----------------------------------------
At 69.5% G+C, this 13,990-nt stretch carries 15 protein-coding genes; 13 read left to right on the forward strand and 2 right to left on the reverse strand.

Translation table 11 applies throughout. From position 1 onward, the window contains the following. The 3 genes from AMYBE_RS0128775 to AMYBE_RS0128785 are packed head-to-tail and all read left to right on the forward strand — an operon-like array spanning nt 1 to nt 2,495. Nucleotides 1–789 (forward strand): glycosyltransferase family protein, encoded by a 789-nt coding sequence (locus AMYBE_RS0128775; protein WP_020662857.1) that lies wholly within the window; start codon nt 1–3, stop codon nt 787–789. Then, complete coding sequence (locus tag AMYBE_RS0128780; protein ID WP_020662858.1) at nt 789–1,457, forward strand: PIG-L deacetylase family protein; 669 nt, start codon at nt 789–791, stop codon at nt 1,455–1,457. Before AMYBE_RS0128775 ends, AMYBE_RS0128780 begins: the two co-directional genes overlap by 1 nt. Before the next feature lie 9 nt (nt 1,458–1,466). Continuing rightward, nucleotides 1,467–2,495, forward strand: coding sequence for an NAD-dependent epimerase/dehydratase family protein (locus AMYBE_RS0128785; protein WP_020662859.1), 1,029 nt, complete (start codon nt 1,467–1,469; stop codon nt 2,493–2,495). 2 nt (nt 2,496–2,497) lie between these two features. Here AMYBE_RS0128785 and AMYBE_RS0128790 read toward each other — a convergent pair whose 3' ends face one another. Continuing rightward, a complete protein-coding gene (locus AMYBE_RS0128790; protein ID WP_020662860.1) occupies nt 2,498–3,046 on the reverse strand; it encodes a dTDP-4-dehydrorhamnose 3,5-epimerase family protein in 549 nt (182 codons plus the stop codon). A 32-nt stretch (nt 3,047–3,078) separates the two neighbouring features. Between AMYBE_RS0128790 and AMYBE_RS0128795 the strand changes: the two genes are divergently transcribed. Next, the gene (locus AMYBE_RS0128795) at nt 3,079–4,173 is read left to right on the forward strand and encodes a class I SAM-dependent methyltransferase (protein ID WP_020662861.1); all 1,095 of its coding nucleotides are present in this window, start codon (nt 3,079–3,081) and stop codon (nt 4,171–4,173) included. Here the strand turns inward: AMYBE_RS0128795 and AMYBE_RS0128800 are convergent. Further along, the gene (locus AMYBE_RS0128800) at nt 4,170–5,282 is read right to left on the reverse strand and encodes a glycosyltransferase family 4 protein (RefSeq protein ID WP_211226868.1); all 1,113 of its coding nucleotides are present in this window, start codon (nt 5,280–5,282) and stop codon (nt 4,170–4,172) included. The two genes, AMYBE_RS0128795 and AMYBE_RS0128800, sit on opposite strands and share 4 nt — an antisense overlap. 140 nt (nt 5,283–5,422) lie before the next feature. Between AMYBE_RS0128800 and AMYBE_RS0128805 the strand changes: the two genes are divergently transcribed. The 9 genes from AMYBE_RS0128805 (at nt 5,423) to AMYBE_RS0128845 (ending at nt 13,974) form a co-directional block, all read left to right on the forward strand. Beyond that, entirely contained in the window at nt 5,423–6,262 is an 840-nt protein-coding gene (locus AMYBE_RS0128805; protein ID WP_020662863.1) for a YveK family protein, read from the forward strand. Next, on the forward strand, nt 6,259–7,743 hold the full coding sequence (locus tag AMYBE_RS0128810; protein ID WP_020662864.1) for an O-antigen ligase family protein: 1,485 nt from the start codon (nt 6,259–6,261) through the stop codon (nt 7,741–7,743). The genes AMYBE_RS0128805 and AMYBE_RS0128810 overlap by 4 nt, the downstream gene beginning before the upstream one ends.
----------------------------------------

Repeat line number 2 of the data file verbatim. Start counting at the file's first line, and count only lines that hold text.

Translation table 11 applies throughout. From position 1 onward, the window contains the following. The 3 genes from AMYBE_RS0128775 to AMYBE_RS0128785 are packed head-to-tail and all read left to right on the forward strand — an operon-like array spanning nt 1 to nt 2,495. Nucleotides 1–789 (forward strand): glycosyltransferase family protein, encoded by a 789-nt coding sequence (locus AMYBE_RS0128775; protein WP_020662857.1) that lies wholly within the window; start codon nt 1–3, stop codon nt 787–789. Then, complete coding sequence (locus tag AMYBE_RS0128780; protein ID WP_020662858.1) at nt 789–1,457, forward strand: PIG-L deacetylase family protein; 669 nt, start codon at nt 789–791, stop codon at nt 1,455–1,457. Before AMYBE_RS0128775 ends, AMYBE_RS0128780 begins: the two co-directional genes overlap by 1 nt. Before the next feature lie 9 nt (nt 1,458–1,466). Continuing rightward, nucleotides 1,467–2,495, forward strand: coding sequence for an NAD-dependent epimerase/dehydratase family protein (locus AMYBE_RS0128785; protein WP_020662859.1), 1,029 nt, complete (start codon nt 1,467–1,469; stop codon nt 2,493–2,495). 2 nt (nt 2,496–2,497) lie between these two features. Here AMYBE_RS0128785 and AMYBE_RS0128790 read toward each other — a convergent pair whose 3' ends face one another. Continuing rightward, a complete protein-coding gene (locus AMYBE_RS0128790; protein ID WP_020662860.1) occupies nt 2,498–3,046 on the reverse strand; it encodes a dTDP-4-dehydrorhamnose 3,5-epimerase family protein in 549 nt (182 codons plus the stop codon). A 32-nt stretch (nt 3,047–3,078) separates the two neighbouring features. Between AMYBE_RS0128790 and AMYBE_RS0128795 the strand changes: the two genes are divergently transcribed. Next, the gene (locus AMYBE_RS0128795) at nt 3,079–4,173 is read left to right on the forward strand and encodes a class I SAM-dependent methyltransferase (protein ID WP_020662861.1); all 1,095 of its coding nucleotides are present in this window, start codon (nt 3,079–3,081) and stop codon (nt 4,171–4,173) included. Here the strand turns inward: AMYBE_RS0128795 and AMYBE_RS0128800 are convergent. Further along, the gene (locus AMYBE_RS0128800) at nt 4,170–5,282 is read right to left on the reverse strand and encodes a glycosyltransferase family 4 protein (RefSeq protein ID WP_211226868.1); all 1,113 of its coding nucleotides are present in this window, start codon (nt 5,280–5,282) and stop codon (nt 4,170–4,172) included. The two genes, AMYBE_RS0128795 and AMYBE_RS0128800, sit on opposite strands and share 4 nt — an antisense overlap. 140 nt (nt 5,283–5,422) lie before the next feature. Between AMYBE_RS0128800 and AMYBE_RS0128805 the strand changes: the two genes are divergently transcribed. The 9 genes from AMYBE_RS0128805 (at nt 5,423) to AMYBE_RS0128845 (ending at nt 13,974) form a co-directional block, all read left to right on the forward strand. Beyond that, entirely contained in the window at nt 5,423–6,262 is an 840-nt protein-coding gene (locus AMYBE_RS0128805; protein ID WP_020662863.1) for a YveK family protein, read from the forward strand. Next, on the forward strand, nt 6,259–7,743 hold the full coding sequence (locus tag AMYBE_RS0128810; protein ID WP_020662864.1) for an O-antigen ligase family protein: 1,485 nt from the start codon (nt 6,259–6,261) through the stop codon (nt 7,741–7,743). The genes AMYBE_RS0128805 and AMYBE_RS0128810 overlap by 4 nt, the downstream gene beginning before the upstream one ends.